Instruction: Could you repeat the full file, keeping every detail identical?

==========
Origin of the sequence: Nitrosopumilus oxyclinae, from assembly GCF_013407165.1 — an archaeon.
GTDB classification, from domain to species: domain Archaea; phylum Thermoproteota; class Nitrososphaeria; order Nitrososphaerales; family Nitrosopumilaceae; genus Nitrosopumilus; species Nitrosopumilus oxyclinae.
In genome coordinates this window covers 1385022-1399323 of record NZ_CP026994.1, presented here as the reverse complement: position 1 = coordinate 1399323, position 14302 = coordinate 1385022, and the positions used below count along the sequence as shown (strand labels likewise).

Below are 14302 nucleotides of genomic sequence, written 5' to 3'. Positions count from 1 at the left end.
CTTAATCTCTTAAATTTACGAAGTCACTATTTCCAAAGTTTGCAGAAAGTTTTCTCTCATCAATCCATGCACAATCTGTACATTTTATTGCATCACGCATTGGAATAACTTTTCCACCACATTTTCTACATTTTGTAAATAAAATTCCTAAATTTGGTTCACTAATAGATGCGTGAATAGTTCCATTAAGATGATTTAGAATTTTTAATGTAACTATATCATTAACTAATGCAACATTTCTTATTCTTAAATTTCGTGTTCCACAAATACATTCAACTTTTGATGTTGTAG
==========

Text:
Origin of the sequence: Nitrosopumilus oxyclinae, from assembly GCF_013407165.1 — an archaeon.
GTDB classification, from domain to species: domain Archaea; phylum Thermoproteota; class Nitrososphaeria; order Nitrososphaerales; family Nitrosopumilaceae; genus Nitrosopumilus; species Nitrosopumilus oxyclinae.
In genome coordinates this window covers 1385022-1399323 of record NZ_CP026994.1, presented here as the reverse complement: position 1 = coordinate 1399323, position 14302 = coordinate 1385022, and the positions used below count along the sequence as shown (strand labels likewise).

Below are 14302 nucleotides of genomic sequence, written 5' to 3'. Positions count from 1 at the left end.
CTTAATCTCTTAAATTTACGAAGTCACTATTTCCAAAGTTTGCAGAAAGTTTTCTCTCATCAATCCATGCACAATCTGTACATTTTATTGCATCACGCATTGGAATAACTTTTCCACCACATTTTCTACATTTTGTAAATAAAATTCCTAAATTTGGTTCACTAATAGATGCGTGAATAGTTCCATTAAGATGATTTAGAATTTTTAATGTAACTATATCATTAACTAATGCAACATTTCTTATTCTTAAATTTCGTGTTCCACAAATACATTCAACTTTTGATGTTGTAG